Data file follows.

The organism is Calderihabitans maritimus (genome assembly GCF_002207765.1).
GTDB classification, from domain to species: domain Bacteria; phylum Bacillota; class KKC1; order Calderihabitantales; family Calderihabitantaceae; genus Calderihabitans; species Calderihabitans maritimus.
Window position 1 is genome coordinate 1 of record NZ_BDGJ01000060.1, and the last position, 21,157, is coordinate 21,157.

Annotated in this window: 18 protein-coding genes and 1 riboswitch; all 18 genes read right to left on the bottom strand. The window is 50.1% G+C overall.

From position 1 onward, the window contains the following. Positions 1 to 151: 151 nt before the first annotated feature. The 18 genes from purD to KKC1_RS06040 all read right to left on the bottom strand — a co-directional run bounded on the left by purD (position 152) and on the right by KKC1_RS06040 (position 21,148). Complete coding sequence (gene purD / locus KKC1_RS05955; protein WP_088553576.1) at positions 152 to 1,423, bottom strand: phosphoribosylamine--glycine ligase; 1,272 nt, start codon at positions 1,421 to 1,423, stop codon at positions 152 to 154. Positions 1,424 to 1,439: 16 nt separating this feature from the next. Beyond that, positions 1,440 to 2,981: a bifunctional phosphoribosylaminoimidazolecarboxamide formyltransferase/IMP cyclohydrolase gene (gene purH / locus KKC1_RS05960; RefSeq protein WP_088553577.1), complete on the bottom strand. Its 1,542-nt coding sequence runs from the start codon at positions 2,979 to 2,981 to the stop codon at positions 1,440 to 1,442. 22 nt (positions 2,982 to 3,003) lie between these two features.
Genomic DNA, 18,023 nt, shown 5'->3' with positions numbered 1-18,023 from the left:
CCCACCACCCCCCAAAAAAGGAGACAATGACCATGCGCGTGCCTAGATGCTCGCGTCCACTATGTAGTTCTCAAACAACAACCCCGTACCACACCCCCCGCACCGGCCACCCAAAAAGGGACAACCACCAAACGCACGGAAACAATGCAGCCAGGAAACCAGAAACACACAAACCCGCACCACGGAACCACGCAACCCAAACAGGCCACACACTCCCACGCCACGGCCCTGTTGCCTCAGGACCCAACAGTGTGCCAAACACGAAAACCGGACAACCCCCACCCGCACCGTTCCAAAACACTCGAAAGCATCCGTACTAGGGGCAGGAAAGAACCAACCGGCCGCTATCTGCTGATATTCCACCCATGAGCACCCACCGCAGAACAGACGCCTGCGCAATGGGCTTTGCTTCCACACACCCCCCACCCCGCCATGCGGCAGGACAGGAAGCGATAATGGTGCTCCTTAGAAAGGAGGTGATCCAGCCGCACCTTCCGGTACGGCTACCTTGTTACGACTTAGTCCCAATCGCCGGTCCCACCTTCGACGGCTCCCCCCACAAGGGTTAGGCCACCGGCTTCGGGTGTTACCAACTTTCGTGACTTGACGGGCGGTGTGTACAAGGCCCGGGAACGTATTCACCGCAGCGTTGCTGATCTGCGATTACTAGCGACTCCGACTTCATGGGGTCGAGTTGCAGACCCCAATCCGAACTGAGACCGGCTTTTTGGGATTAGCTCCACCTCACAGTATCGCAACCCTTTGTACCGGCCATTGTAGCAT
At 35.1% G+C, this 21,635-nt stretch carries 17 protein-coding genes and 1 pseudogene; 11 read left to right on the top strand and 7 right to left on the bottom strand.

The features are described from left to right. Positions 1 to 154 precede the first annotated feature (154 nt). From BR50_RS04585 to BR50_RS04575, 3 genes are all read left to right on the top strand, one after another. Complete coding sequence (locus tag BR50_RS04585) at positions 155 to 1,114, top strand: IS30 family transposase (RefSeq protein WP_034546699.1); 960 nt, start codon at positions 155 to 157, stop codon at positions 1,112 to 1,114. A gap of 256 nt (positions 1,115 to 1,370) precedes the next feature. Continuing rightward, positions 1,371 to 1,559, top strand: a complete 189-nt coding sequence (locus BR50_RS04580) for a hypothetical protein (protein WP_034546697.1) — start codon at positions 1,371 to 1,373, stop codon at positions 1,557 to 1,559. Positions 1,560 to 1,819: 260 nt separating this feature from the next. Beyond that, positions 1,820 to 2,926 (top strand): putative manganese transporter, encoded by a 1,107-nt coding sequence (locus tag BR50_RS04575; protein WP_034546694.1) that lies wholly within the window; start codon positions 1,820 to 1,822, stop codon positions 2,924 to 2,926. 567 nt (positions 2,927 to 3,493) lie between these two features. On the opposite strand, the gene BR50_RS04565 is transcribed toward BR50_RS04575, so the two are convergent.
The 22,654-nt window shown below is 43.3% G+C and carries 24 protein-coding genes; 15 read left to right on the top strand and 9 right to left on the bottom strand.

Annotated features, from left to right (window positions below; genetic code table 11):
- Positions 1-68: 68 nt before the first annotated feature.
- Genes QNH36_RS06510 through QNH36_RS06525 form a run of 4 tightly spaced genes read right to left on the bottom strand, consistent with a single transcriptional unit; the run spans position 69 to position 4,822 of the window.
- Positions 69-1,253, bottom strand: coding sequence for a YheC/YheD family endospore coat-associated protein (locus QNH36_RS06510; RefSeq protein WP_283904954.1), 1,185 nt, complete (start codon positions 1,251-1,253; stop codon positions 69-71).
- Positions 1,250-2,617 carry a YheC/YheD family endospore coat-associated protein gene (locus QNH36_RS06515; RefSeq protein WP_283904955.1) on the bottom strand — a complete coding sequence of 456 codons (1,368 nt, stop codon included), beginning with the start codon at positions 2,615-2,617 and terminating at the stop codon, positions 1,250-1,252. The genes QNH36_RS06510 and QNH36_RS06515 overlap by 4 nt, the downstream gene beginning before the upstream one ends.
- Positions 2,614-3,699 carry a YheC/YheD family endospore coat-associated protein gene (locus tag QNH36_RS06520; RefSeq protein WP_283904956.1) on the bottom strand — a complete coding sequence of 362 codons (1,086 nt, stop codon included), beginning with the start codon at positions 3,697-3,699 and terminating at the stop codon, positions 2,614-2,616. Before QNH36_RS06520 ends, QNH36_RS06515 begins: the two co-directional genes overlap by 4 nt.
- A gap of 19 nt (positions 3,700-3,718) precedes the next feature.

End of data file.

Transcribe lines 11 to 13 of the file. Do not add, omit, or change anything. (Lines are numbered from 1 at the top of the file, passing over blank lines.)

Annotated features, from left to right (window positions below; genetic code table 11):
- Positions 1-68: 68 nt before the first annotated feature.
- Genes QNH36_RS06510 through QNH36_RS06525 form a run of 4 tightly spaced genes read right to left on the bottom strand, consistent with a single transcriptional unit; the run spans position 69 to position 4,822 of the window.